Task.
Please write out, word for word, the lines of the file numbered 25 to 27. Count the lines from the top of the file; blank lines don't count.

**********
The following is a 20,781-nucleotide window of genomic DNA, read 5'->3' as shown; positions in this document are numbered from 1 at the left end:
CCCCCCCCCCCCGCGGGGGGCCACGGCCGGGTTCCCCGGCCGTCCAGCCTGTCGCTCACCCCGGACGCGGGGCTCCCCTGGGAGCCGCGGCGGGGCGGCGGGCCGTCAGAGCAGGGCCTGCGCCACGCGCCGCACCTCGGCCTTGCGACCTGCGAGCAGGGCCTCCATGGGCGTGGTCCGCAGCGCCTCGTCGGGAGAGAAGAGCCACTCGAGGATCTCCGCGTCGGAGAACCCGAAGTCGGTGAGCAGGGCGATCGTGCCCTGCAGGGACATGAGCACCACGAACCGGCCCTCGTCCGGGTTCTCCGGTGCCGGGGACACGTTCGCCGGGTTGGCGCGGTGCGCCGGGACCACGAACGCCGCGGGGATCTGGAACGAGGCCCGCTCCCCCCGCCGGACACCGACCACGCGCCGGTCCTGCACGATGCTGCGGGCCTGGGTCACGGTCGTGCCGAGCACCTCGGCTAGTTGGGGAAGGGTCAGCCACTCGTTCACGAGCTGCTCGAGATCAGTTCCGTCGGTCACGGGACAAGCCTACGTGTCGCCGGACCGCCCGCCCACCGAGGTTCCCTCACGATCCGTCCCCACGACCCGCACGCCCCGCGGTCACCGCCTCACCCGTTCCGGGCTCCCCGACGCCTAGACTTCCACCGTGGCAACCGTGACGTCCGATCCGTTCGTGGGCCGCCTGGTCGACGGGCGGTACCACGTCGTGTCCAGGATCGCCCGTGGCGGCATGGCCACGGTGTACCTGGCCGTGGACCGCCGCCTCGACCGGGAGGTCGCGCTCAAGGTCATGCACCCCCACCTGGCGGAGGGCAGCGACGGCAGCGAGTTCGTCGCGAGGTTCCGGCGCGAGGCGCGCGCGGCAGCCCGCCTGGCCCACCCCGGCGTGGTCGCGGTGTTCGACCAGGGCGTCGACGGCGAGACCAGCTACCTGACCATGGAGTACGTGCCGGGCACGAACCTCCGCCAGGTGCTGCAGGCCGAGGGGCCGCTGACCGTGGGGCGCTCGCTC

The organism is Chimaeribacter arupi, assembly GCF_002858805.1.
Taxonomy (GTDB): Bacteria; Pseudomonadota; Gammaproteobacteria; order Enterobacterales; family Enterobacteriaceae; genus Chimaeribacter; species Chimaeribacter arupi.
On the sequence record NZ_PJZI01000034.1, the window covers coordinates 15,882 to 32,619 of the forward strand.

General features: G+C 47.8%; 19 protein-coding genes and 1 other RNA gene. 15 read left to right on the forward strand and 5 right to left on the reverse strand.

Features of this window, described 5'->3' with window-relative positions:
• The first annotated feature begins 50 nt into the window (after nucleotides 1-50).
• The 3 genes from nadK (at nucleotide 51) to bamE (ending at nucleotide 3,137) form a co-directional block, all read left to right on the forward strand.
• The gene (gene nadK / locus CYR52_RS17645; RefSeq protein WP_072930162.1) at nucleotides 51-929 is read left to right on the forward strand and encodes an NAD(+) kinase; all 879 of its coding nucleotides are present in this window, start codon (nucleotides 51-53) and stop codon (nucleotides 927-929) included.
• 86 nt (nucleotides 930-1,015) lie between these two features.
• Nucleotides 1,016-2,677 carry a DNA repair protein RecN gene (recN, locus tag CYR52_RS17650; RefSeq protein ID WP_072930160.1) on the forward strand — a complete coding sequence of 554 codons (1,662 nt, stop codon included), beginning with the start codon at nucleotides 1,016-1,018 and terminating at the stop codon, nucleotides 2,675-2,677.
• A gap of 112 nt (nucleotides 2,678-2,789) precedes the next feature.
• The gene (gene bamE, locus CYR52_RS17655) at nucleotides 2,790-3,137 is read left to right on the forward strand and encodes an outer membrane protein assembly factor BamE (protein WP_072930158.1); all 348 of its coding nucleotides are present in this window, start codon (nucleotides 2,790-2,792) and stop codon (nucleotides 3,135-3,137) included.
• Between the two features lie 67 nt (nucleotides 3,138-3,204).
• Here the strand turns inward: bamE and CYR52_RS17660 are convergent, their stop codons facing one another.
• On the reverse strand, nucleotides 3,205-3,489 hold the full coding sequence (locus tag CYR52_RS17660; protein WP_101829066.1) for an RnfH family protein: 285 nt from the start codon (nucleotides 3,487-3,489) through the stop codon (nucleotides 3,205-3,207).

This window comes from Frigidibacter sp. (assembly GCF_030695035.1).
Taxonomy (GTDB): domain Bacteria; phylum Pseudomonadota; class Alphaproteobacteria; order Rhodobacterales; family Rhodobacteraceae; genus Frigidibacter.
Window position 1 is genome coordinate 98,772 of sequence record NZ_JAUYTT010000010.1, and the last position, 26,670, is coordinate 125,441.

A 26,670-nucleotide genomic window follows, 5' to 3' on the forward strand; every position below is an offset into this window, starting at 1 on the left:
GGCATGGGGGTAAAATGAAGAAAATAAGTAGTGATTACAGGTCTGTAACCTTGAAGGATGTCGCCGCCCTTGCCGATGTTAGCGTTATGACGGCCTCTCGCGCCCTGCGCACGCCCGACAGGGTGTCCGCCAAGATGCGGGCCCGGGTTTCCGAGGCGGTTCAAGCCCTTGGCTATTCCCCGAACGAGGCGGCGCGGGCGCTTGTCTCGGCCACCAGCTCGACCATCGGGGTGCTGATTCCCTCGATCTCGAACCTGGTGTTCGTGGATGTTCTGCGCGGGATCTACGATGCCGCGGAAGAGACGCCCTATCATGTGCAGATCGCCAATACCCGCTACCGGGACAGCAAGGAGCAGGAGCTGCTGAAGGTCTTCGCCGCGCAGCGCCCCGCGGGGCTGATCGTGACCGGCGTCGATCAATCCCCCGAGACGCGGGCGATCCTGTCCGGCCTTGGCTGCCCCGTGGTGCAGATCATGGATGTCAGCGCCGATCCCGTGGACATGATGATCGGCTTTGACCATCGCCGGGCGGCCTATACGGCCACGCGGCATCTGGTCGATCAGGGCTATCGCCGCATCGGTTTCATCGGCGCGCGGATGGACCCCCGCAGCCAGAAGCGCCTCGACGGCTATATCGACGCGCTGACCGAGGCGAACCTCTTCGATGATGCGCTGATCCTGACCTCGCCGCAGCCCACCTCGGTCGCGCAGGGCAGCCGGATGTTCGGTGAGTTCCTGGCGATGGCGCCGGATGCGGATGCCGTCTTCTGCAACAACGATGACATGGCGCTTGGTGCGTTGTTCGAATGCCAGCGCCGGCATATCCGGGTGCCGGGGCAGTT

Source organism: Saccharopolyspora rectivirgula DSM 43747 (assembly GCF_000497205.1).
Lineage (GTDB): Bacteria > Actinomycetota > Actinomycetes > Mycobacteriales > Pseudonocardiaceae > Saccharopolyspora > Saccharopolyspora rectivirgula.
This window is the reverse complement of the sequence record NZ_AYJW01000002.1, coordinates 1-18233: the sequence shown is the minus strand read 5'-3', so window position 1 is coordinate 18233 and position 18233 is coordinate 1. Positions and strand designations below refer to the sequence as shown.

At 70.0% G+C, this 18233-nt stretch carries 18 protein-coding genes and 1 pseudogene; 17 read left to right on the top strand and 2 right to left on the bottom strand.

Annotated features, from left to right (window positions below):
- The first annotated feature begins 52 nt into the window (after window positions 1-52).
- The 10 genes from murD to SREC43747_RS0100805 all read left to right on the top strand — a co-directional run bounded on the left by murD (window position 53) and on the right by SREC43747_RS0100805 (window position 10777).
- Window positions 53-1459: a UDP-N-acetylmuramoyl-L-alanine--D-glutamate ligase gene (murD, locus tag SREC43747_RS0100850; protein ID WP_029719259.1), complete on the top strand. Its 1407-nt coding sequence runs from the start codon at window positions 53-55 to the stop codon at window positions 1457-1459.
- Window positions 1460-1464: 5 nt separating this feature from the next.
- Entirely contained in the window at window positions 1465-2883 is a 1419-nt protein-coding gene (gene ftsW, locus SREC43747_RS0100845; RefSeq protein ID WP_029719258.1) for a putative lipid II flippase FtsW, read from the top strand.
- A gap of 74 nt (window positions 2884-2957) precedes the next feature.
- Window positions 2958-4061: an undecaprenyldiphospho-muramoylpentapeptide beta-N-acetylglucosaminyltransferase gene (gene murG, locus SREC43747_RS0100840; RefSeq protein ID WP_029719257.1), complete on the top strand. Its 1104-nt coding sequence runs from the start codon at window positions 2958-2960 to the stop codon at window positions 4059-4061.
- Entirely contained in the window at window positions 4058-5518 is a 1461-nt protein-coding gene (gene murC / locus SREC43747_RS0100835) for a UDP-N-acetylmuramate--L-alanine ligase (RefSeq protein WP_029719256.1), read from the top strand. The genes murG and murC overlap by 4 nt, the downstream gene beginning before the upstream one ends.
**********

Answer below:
This window is the reverse complement of the sequence record NZ_AYJW01000002.1, coordinates 1-18233: the sequence shown is the minus strand read 5'-3', so window position 1 is coordinate 18233 and position 18233 is coordinate 1. Positions and strand designations below refer to the sequence as shown.

At 70.0% G+C, this 18233-nt stretch carries 18 protein-coding genes and 1 pseudogene; 17 read left to right on the top strand and 2 right to left on the bottom strand.

Annotated features, from left to right (window positions below):